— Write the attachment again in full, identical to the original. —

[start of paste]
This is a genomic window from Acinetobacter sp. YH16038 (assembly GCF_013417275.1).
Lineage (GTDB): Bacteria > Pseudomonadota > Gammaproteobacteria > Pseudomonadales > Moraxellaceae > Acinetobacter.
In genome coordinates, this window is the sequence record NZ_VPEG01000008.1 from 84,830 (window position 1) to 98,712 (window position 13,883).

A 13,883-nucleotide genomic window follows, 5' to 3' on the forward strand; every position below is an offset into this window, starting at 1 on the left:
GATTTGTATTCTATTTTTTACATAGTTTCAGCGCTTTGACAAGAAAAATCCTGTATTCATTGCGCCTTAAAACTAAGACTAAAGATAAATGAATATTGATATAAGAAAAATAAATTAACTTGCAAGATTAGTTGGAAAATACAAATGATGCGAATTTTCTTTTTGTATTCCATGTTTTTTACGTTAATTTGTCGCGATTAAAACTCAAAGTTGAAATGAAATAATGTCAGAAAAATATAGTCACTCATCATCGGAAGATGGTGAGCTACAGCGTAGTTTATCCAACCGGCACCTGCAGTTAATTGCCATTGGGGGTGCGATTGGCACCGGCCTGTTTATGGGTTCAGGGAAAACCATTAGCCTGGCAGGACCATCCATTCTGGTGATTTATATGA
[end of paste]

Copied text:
This is a genomic window from Acinetobacter sp. YH16038 (assembly GCF_013417275.1).
Lineage (GTDB): Bacteria > Pseudomonadota > Gammaproteobacteria > Pseudomonadales > Moraxellaceae > Acinetobacter.
In genome coordinates, this window is the sequence record NZ_VPEG01000008.1 from 84,830 (window position 1) to 98,712 (window position 13,883).

A 13,883-nucleotide genomic window follows, 5' to 3' on the forward strand; every position below is an offset into this window, starting at 1 on the left:
GATTTGTATTCTATTTTTTACATAGTTTCAGCGCTTTGACAAGAAAAATCCTGTATTCATTGCGCCTTAAAACTAAGACTAAAGATAAATGAATATTGATATAAGAAAAATAAATTAACTTGCAAGATTAGTTGGAAAATACAAATGATGCGAATTTTCTTTTTGTATTCCATGTTTTTTACGTTAATTTGTCGCGATTAAAACTCAAAGTTGAAATGAAATAATGTCAGAAAAATATAGTCACTCATCATCGGAAGATGGTGAGCTACAGCGTAGTTTATCCAACCGGCACCTGCAGTTAATTGCCATTGGGGGTGCGATTGGCACCGGCCTGTTTATGGGTTCAGGGAAAACCATTAGCCTGGCAGGACCATCCATTCTGGTGATTTATATGA